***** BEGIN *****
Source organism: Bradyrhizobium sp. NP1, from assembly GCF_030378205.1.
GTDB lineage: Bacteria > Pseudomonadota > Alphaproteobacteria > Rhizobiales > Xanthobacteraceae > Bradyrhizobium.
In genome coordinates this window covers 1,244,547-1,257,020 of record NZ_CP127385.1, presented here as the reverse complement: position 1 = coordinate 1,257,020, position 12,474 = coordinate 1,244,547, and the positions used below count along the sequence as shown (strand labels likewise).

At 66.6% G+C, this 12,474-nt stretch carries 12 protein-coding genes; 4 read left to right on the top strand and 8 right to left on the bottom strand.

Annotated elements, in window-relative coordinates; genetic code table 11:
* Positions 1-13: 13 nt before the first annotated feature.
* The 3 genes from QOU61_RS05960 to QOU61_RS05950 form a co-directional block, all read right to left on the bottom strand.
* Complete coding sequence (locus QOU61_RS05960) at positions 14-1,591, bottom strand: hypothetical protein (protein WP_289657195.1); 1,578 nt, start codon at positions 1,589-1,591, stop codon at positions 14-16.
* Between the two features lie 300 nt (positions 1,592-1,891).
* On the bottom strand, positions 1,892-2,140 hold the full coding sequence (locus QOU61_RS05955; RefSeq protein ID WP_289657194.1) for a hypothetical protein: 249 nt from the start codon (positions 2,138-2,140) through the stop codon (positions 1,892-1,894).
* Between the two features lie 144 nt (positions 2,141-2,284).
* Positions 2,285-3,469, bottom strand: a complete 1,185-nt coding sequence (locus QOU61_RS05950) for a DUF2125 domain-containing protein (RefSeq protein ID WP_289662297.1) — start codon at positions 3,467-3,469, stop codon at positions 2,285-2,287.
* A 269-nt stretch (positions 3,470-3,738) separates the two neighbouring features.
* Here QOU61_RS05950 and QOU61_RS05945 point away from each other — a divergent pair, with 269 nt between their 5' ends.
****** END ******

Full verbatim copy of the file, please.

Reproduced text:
Source organism: Bradyrhizobium sp. NP1, from assembly GCF_030378205.1.
GTDB lineage: Bacteria > Pseudomonadota > Alphaproteobacteria > Rhizobiales > Xanthobacteraceae > Bradyrhizobium.
In genome coordinates this window covers 1,244,547-1,257,020 of record NZ_CP127385.1, presented here as the reverse complement: position 1 = coordinate 1,257,020, position 12,474 = coordinate 1,244,547, and the positions used below count along the sequence as shown (strand labels likewise).

At 66.6% G+C, this 12,474-nt stretch carries 12 protein-coding genes; 4 read left to right on the top strand and 8 right to left on the bottom strand.

Annotated elements, in window-relative coordinates; genetic code table 11:
* Positions 1-13: 13 nt before the first annotated feature.
* The 3 genes from QOU61_RS05960 to QOU61_RS05950 form a co-directional block, all read right to left on the bottom strand.
* Complete coding sequence (locus QOU61_RS05960) at positions 14-1,591, bottom strand: hypothetical protein (protein WP_289657195.1); 1,578 nt, start codon at positions 1,589-1,591, stop codon at positions 14-16.
* Between the two features lie 300 nt (positions 1,592-1,891).
* On the bottom strand, positions 1,892-2,140 hold the full coding sequence (locus QOU61_RS05955; RefSeq protein ID WP_289657194.1) for a hypothetical protein: 249 nt from the start codon (positions 2,138-2,140) through the stop codon (positions 1,892-1,894).
* Between the two features lie 144 nt (positions 2,141-2,284).
* Positions 2,285-3,469, bottom strand: a complete 1,185-nt coding sequence (locus QOU61_RS05950) for a DUF2125 domain-containing protein (RefSeq protein ID WP_289662297.1) — start codon at positions 3,467-3,469, stop codon at positions 2,285-2,287.
* A 269-nt stretch (positions 3,470-3,738) separates the two neighbouring features.
* Here QOU61_RS05950 and QOU61_RS05945 point away from each other — a divergent pair, with 269 nt between their 5' ends.